Tick, tock, tick. | Pancreatic Cancer | Cancer

Tick, tock, tick.

From ‘My Father, Myself: A Memoir’ By Richard Humphries
I like living. I have sometimes been wildly, despairingly, acutely miserable, racked with sorrow, but through it all I still know quite certainly that just to be alive is a grand thing. – Agatha Christie

In a few weeks, it will have been twenty-four months since I was diagnosed with an inoperable case of stage-four pancreatic cancer. So, I’ve done the chemo and a clinical trial and radiation and infusions and ineffective surgery and more chemo and an extra invasive procedure or two and know the nausea and the dry heaves for hours and the soul-draining fatigue and the loneliness in the middle of crowds and the shits and the fear jumping out of nowhere and the night sweats and the real loneliness at three in the morning when you are alone and, what was the purpose of any of it and finally—thank God—the hope. Thank God for some hope.

And I count my blessings. I really do. I mean I really notice every little one, every blessed fucking one of them. But, this part right now, this is the part that I really hate, this part right now. And it comes along every sixty days, on the dot, but I manage to forget—or ignore, that it is coming, sometimes for days at a time. It was the every-sixty-days CT scan of my pancreas yesterday. I’m used to this stuff now. It isn’t until I feel the dye run through my system from the I.V. that I sigh for the only time. Something in the dye makes you suddenly and extremely warm. Your body heats up remarkably from deep within you, from deep inside your body. You become really warm, borderline hot. You are suddenly sweating when you were just so cold. It is an eerie feeling, as if you have no real understanding of your own body. Plus, you’re lying in that tube. It’s like a casket, I swear. The scan man is great, though, young and bright. One of those serious, on his way up guys who is going to be a professional at what he does. You can relax with him handling things. It makes a big difference, as if the whole process is just a normal thing people do every few weeks.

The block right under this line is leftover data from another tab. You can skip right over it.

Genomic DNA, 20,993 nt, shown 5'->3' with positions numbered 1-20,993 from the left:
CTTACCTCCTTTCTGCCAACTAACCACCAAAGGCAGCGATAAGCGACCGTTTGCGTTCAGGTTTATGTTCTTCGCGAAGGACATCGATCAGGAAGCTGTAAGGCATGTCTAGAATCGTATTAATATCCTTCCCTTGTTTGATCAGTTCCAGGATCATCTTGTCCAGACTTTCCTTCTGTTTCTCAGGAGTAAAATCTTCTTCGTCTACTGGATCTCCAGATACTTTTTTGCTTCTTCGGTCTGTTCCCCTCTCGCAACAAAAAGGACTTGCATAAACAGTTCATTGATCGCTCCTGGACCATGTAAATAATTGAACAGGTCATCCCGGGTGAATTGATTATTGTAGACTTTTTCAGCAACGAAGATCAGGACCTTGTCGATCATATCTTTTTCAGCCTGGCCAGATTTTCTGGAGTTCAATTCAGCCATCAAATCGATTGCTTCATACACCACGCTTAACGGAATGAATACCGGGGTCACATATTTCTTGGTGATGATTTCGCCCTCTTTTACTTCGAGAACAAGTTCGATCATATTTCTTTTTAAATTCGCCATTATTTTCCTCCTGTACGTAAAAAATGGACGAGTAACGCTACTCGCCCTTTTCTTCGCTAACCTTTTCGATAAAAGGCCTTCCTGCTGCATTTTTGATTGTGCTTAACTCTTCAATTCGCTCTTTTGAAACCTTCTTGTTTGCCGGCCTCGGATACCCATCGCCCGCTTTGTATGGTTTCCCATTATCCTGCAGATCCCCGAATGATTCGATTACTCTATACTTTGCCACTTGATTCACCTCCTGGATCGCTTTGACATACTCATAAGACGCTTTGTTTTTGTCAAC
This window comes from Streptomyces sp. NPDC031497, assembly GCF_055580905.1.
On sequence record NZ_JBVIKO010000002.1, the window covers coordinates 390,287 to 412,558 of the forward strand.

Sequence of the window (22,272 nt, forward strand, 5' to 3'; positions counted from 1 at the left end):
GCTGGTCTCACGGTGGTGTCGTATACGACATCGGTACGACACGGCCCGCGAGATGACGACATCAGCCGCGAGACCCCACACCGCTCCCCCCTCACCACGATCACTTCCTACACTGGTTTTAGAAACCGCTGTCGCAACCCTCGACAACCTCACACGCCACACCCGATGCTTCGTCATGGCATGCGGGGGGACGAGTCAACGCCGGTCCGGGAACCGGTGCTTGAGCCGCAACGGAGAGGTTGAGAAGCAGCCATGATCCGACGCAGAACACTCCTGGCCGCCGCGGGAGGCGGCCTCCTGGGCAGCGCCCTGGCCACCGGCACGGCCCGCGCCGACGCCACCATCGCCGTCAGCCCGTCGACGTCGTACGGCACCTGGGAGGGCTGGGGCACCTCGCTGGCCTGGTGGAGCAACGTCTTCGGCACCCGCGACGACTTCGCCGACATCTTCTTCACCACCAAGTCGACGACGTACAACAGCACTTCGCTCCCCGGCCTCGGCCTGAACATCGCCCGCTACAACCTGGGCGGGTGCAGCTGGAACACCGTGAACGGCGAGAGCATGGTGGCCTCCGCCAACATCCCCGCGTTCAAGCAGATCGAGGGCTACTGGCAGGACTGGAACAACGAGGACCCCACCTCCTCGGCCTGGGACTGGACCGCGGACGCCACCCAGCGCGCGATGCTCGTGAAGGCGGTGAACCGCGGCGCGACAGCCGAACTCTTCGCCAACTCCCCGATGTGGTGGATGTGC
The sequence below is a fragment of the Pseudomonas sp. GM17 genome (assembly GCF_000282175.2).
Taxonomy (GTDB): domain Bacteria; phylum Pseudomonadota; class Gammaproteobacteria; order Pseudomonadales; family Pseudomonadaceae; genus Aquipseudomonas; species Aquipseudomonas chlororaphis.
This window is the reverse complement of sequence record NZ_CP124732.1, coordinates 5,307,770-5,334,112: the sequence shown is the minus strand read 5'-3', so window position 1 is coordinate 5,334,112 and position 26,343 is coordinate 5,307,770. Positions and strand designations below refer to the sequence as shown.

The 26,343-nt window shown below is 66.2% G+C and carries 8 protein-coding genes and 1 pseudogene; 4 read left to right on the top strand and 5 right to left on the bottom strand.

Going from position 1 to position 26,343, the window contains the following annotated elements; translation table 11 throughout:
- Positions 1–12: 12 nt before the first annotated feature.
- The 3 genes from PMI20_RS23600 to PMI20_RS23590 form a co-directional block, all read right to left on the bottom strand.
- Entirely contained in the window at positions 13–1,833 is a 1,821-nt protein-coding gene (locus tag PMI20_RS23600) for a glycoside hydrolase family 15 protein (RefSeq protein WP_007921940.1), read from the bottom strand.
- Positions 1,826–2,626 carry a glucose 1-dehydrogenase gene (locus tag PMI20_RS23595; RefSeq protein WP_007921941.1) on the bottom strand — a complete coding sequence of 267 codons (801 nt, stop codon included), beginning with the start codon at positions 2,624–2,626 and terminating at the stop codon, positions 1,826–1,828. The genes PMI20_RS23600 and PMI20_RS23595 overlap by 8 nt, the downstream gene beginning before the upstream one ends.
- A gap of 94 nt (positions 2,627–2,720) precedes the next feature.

I see my oncologist tomorrow, first thing in the morning. I always take the first appointment available in the morning. Get the bad news right away, I figure. Otherwise, the goddamn suspense can kill you. Presumably, the scan was analyzed by one of their experts today. I have all faith in this medical team. They’ve saved me so many times from certain expiration. I’m listening to their every word. Don’t get me wrong. I know other avenues of hope. I pray to and believe in God through the religion I practice. I just also believe in thanking Him for the gift of wisdom and science he gave these doctors. They did a scan of the cancerous tumor on my pancreas to see if it is behaving, or growing. I pray it behaves, frankly. A growing tumor and, friend, you’re going to go through it all over again, as much as you can stand. You’d be surprised how much you can stand. This is a crazy-ass acting cancer, out of control, just killing people daily. And so many victims get such sardonic news of their predicament. “We know what it is and it is going to kill you rather soon.” It is extremely, extremely sudden.